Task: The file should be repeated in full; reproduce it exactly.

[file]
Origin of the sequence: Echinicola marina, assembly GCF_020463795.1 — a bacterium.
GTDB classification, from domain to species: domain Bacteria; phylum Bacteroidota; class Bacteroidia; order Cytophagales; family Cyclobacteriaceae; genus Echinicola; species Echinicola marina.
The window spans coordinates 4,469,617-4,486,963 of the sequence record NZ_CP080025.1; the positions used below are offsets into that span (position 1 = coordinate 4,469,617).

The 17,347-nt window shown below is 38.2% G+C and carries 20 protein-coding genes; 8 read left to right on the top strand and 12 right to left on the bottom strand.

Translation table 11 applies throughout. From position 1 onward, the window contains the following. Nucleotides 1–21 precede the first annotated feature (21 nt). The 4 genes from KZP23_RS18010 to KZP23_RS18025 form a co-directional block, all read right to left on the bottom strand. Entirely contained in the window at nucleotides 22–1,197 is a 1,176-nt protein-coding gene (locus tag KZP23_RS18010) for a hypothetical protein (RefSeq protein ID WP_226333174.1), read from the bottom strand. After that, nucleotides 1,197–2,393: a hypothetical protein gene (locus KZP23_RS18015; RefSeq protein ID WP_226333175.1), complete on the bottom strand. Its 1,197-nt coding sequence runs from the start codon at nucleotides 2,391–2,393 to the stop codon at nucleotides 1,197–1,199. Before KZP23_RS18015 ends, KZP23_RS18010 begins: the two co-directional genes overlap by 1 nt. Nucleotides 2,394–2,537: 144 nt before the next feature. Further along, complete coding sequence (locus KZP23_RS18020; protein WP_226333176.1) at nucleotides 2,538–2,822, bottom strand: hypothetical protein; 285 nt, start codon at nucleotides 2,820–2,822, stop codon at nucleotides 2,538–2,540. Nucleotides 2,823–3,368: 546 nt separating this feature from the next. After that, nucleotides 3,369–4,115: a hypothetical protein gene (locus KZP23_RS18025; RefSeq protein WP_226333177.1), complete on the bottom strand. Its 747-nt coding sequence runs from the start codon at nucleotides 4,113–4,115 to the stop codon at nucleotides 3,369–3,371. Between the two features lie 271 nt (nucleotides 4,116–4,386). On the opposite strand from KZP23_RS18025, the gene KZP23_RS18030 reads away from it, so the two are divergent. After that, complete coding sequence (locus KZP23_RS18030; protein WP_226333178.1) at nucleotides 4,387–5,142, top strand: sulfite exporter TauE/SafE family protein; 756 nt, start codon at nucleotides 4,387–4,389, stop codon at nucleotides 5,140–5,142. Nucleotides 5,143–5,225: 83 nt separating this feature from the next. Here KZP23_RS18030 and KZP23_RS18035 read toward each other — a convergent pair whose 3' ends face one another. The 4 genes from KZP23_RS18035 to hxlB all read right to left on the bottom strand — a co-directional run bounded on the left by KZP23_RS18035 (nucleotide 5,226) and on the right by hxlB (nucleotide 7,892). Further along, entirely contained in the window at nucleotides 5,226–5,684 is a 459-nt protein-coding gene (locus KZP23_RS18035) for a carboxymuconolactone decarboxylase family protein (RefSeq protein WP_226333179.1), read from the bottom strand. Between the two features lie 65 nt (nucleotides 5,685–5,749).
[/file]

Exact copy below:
Origin of the sequence: Echinicola marina, assembly GCF_020463795.1 — a bacterium.
GTDB classification, from domain to species: domain Bacteria; phylum Bacteroidota; class Bacteroidia; order Cytophagales; family Cyclobacteriaceae; genus Echinicola; species Echinicola marina.
The window spans coordinates 4,469,617-4,486,963 of the sequence record NZ_CP080025.1; the positions used below are offsets into that span (position 1 = coordinate 4,469,617).

The 17,347-nt window shown below is 38.2% G+C and carries 20 protein-coding genes; 8 read left to right on the top strand and 12 right to left on the bottom strand.

Translation table 11 applies throughout. From position 1 onward, the window contains the following. Nucleotides 1–21 precede the first annotated feature (21 nt). The 4 genes from KZP23_RS18010 to KZP23_RS18025 form a co-directional block, all read right to left on the bottom strand. Entirely contained in the window at nucleotides 22–1,197 is a 1,176-nt protein-coding gene (locus tag KZP23_RS18010) for a hypothetical protein (RefSeq protein ID WP_226333174.1), read from the bottom strand. After that, nucleotides 1,197–2,393: a hypothetical protein gene (locus KZP23_RS18015; RefSeq protein ID WP_226333175.1), complete on the bottom strand. Its 1,197-nt coding sequence runs from the start codon at nucleotides 2,391–2,393 to the stop codon at nucleotides 1,197–1,199. Before KZP23_RS18015 ends, KZP23_RS18010 begins: the two co-directional genes overlap by 1 nt. Nucleotides 2,394–2,537: 144 nt before the next feature. Further along, complete coding sequence (locus KZP23_RS18020; protein WP_226333176.1) at nucleotides 2,538–2,822, bottom strand: hypothetical protein; 285 nt, start codon at nucleotides 2,820–2,822, stop codon at nucleotides 2,538–2,540. Nucleotides 2,823–3,368: 546 nt separating this feature from the next. After that, nucleotides 3,369–4,115: a hypothetical protein gene (locus KZP23_RS18025; RefSeq protein WP_226333177.1), complete on the bottom strand. Its 747-nt coding sequence runs from the start codon at nucleotides 4,113–4,115 to the stop codon at nucleotides 3,369–3,371. Between the two features lie 271 nt (nucleotides 4,116–4,386). On the opposite strand from KZP23_RS18025, the gene KZP23_RS18030 reads away from it, so the two are divergent. After that, complete coding sequence (locus KZP23_RS18030; protein WP_226333178.1) at nucleotides 4,387–5,142, top strand: sulfite exporter TauE/SafE family protein; 756 nt, start codon at nucleotides 4,387–4,389, stop codon at nucleotides 5,140–5,142. Nucleotides 5,143–5,225: 83 nt separating this feature from the next. Here KZP23_RS18030 and KZP23_RS18035 read toward each other — a convergent pair whose 3' ends face one another. The 4 genes from KZP23_RS18035 to hxlB all read right to left on the bottom strand — a co-directional run bounded on the left by KZP23_RS18035 (nucleotide 5,226) and on the right by hxlB (nucleotide 7,892). Further along, entirely contained in the window at nucleotides 5,226–5,684 is a 459-nt protein-coding gene (locus KZP23_RS18035) for a carboxymuconolactone decarboxylase family protein (RefSeq protein WP_226333179.1), read from the bottom strand. Between the two features lie 65 nt (nucleotides 5,685–5,749).